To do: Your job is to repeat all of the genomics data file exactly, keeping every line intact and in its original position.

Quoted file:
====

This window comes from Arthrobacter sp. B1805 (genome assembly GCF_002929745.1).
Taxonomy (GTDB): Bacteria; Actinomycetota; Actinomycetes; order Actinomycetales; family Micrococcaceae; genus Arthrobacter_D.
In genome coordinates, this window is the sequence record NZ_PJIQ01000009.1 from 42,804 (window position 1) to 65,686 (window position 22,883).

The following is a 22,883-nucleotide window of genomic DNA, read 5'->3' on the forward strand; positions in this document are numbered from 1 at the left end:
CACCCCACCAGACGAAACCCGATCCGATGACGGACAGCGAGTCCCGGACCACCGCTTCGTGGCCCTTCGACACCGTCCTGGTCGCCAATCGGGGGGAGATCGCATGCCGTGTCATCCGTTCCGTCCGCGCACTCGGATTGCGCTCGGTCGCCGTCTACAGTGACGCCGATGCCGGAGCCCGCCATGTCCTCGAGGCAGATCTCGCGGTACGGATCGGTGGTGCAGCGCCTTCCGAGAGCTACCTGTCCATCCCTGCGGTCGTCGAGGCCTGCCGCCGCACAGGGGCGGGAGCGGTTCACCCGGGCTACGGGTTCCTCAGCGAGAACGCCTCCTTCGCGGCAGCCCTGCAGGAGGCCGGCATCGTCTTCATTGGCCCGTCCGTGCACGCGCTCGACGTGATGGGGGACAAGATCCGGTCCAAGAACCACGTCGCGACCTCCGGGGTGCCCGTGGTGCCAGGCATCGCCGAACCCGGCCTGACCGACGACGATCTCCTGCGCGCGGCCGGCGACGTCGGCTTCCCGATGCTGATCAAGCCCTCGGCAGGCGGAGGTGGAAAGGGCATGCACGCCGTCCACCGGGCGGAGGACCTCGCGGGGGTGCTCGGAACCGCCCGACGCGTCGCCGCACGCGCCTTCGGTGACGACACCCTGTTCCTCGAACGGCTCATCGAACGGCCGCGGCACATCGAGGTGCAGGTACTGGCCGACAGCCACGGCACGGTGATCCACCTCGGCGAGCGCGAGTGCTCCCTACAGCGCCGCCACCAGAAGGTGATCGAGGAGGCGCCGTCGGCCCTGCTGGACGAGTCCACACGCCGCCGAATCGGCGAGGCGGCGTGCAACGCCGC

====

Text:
This window comes from Arthrobacter sp. B1805 (genome assembly GCF_002929745.1).
Taxonomy (GTDB): Bacteria; Actinomycetota; Actinomycetes; order Actinomycetales; family Micrococcaceae; genus Arthrobacter_D.
In genome coordinates, this window is the sequence record NZ_PJIQ01000009.1 from 42,804 (window position 1) to 65,686 (window position 22,883).

The following is a 22,883-nucleotide window of genomic DNA, read 5'->3' on the forward strand; positions in this document are numbered from 1 at the left end:
CACCCCACCAGACGAAACCCGATCCGATGACGGACAGCGAGTCCCGGACCACCGCTTCGTGGCCCTTCGACACCGTCCTGGTCGCCAATCGGGGGGAGATCGCATGCCGTGTCATCCGTTCCGTCCGCGCACTCGGATTGCGCTCGGTCGCCGTCTACAGTGACGCCGATGCCGGAGCCCGCCATGTCCTCGAGGCAGATCTCGCGGTACGGATCGGTGGTGCAGCGCCTTCCGAGAGCTACCTGTCCATCCCTGCGGTCGTCGAGGCCTGCCGCCGCACAGGGGCGGGAGCGGTTCACCCGGGCTACGGGTTCCTCAGCGAGAACGCCTCCTTCGCGGCAGCCCTGCAGGAGGCCGGCATCGTCTTCATTGGCCCGTCCGTGCACGCGCTCGACGTGATGGGGGACAAGATCCGGTCCAAGAACCACGTCGCGACCTCCGGGGTGCCCGTGGTGCCAGGCATCGCCGAACCCGGCCTGACCGACGACGATCTCCTGCGCGCGGCCGGCGACGTCGGCTTCCCGATGCTGATCAAGCCCTCGGCAGGCGGAGGTGGAAAGGGCATGCACGCCGTCCACCGGGCGGAGGACCTCGCGGGGGTGCTCGGAACCGCCCGACGCGTCGCCGCACGCGCCTTCGGTGACGACACCCTGTTCCTCGAACGGCTCATCGAACGGCCGCGGCACATCGAGGTGCAGGTACTGGCCGACAGCCACGGCACGGTGATCCACCTCGGCGAGCGCGAGTGCTCCCTACAGCGCCGCCACCAGAAGGTGATCGAGGAGGCGCCGTCGGCCCTGCTGGACGAGTCCACACGCCGCCGAATCGGCGAGGCGGCGTGCAACGCCGC